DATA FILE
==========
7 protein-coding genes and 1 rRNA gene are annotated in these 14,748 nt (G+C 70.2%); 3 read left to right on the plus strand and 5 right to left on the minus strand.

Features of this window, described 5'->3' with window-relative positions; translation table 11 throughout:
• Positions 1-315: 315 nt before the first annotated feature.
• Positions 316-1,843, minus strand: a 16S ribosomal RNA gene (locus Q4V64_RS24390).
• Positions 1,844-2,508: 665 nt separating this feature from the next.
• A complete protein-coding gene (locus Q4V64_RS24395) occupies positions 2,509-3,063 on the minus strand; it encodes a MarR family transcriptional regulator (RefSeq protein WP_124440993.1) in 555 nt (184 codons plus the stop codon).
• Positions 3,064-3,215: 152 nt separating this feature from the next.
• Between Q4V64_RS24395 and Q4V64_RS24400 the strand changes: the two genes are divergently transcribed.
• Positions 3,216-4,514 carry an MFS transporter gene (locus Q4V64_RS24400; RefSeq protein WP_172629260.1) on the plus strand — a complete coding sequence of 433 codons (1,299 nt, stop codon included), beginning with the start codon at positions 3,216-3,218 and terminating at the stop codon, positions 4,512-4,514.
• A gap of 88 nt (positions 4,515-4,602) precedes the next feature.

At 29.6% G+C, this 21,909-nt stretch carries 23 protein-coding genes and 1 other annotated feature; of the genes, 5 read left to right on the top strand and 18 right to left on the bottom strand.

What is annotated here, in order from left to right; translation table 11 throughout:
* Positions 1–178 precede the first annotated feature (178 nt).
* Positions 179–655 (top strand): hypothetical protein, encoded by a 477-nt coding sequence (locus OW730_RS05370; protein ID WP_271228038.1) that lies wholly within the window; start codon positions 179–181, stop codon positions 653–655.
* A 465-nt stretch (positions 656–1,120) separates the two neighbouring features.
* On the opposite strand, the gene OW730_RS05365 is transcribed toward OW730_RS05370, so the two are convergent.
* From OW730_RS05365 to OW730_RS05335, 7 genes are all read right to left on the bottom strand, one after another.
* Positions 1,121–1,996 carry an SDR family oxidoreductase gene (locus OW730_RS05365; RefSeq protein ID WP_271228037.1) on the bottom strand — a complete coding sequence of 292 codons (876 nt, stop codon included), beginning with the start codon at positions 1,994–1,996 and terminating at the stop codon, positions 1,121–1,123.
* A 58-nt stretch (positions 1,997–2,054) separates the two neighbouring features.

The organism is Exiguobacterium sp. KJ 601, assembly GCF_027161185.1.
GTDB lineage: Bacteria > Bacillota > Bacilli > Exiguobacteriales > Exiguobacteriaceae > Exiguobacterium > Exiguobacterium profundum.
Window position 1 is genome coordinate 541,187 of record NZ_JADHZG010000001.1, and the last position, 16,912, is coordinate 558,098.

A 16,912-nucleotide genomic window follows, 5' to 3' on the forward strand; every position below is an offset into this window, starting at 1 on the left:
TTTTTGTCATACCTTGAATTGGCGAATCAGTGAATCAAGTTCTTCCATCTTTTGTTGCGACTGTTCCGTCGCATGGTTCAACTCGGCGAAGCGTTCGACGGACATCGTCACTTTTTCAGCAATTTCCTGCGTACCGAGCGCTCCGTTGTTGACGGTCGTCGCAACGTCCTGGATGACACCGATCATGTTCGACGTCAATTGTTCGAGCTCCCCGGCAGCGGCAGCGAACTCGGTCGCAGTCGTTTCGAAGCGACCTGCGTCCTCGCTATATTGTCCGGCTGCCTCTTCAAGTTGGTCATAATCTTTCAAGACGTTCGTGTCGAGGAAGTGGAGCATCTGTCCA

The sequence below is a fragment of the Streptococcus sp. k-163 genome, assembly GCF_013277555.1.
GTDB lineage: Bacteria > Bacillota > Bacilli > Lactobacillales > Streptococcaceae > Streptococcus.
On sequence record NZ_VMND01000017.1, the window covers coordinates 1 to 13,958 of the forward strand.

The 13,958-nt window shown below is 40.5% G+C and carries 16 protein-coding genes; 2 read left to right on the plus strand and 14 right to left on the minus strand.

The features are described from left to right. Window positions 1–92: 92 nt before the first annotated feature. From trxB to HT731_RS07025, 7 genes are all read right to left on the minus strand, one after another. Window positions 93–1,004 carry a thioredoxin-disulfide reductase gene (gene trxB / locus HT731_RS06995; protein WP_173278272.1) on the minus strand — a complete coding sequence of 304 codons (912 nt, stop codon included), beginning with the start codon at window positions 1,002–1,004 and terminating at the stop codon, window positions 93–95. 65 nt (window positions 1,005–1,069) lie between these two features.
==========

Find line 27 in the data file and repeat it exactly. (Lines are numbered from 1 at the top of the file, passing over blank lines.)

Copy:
On sequence record NZ_VMND01000017.1, the window covers coordinates 1 to 13,958 of the forward strand.